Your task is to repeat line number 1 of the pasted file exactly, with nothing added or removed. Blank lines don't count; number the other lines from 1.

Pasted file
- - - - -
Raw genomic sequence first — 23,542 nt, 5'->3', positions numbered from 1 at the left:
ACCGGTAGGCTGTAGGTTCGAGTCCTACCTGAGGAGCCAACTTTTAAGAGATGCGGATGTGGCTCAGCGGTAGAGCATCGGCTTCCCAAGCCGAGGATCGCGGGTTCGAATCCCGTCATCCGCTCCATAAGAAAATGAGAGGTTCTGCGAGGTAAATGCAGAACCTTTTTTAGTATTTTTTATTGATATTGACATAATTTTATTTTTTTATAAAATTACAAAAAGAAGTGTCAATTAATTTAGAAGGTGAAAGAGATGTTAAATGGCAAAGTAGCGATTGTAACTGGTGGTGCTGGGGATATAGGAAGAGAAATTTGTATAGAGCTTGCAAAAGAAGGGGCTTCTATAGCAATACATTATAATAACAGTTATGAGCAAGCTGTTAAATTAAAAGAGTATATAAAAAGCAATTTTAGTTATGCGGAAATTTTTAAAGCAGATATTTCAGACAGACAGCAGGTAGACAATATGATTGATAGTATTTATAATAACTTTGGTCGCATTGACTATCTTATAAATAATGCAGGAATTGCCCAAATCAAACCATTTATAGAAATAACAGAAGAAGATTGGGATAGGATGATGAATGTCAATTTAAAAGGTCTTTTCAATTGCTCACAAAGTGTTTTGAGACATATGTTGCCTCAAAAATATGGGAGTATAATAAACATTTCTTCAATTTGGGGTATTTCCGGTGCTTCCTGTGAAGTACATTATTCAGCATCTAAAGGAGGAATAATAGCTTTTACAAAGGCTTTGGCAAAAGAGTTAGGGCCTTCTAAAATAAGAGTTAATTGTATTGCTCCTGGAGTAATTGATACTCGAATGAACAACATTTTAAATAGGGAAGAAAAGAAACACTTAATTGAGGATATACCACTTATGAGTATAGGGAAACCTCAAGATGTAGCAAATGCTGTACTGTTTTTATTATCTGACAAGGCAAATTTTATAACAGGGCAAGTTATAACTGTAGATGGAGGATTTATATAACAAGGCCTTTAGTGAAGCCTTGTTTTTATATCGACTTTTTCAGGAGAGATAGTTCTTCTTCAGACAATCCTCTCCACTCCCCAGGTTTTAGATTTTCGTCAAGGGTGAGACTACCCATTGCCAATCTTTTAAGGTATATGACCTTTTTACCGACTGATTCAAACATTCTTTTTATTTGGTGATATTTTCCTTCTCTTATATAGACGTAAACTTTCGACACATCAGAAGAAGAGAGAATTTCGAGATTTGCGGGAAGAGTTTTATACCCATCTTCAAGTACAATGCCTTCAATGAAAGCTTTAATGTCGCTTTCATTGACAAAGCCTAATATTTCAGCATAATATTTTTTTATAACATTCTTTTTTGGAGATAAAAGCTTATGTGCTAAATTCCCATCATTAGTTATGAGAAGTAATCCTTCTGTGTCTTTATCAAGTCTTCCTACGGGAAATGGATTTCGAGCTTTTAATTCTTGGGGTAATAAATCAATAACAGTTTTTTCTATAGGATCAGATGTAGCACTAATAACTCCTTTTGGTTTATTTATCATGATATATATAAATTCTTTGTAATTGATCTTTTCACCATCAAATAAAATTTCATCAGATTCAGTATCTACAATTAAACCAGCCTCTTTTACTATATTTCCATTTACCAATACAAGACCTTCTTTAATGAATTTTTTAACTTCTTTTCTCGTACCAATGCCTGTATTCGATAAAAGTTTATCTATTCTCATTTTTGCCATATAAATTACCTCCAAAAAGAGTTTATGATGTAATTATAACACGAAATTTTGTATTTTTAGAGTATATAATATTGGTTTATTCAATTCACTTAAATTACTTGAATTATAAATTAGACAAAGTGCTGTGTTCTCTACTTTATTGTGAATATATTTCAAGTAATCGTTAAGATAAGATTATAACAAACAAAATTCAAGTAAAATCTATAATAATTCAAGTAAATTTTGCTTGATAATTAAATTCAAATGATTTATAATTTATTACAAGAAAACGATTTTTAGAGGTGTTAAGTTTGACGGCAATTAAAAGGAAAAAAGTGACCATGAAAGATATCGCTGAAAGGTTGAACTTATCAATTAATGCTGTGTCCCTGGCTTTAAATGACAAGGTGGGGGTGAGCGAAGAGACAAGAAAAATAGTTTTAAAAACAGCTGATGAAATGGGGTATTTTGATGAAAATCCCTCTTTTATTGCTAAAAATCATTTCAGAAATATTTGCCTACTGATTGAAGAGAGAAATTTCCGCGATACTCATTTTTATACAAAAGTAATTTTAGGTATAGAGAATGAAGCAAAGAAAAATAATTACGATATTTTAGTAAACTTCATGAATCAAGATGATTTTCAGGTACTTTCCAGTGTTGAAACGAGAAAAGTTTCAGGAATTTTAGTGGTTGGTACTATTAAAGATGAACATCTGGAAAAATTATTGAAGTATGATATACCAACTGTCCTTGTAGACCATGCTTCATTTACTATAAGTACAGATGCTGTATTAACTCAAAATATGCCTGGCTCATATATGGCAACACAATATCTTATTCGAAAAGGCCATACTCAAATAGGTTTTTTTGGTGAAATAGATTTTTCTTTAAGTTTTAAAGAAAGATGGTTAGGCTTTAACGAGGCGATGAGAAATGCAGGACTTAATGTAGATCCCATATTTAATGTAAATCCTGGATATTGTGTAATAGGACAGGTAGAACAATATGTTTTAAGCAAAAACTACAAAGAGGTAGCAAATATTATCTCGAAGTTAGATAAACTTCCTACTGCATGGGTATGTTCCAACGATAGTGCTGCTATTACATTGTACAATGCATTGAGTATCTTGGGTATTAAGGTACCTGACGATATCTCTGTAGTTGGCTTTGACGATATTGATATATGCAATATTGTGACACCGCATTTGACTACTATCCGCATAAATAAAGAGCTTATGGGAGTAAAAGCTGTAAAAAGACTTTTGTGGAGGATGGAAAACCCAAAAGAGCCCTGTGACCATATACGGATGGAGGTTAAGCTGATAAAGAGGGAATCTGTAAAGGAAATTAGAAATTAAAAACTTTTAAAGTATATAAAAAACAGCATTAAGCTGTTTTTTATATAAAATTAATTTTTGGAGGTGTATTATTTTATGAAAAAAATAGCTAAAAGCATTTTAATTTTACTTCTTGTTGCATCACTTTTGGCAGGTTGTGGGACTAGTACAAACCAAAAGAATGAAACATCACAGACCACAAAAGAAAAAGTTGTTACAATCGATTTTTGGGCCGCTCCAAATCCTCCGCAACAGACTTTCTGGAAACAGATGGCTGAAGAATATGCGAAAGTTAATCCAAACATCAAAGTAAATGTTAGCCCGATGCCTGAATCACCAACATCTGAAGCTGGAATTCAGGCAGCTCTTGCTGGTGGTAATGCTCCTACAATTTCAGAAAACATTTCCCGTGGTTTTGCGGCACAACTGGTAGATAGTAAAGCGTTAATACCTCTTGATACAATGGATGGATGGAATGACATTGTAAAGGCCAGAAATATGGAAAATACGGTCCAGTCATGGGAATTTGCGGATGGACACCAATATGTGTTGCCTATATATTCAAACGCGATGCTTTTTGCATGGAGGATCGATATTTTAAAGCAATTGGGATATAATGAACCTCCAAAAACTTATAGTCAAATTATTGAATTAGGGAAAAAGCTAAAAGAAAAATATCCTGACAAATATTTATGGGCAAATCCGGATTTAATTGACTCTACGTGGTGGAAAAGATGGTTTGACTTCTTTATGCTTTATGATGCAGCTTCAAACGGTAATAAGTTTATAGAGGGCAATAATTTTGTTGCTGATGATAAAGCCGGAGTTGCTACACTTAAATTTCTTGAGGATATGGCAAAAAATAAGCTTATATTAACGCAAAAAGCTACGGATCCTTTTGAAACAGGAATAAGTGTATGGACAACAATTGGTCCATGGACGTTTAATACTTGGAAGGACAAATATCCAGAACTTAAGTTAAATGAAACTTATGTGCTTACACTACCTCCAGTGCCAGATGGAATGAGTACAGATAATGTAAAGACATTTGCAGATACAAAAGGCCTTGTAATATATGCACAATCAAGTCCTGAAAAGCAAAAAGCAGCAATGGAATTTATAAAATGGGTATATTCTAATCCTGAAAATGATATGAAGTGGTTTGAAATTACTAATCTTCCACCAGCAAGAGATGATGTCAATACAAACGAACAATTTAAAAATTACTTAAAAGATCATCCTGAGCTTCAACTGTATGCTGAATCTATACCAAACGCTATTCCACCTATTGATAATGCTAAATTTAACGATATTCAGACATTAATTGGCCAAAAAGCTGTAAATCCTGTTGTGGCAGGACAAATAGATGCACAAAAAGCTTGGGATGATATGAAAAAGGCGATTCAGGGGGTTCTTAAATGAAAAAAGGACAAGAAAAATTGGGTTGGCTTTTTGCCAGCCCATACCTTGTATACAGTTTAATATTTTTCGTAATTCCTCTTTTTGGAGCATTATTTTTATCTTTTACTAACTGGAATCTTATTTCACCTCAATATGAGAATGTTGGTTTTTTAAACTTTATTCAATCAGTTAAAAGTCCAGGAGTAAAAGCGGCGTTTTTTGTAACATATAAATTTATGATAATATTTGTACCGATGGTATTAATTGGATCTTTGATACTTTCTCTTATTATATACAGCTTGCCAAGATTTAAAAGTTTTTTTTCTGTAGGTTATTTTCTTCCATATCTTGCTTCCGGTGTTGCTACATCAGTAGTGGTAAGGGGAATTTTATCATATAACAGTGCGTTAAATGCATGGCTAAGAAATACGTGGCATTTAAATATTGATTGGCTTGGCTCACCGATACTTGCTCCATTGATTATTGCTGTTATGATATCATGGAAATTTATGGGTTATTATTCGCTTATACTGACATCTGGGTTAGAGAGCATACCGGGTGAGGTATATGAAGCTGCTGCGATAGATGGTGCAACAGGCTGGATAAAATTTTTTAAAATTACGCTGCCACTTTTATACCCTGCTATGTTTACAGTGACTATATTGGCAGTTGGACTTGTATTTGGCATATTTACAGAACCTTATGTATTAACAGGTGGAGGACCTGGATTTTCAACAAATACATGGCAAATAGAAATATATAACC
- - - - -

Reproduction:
Raw genomic sequence first — 23,542 nt, 5'->3', positions numbered from 1 at the left: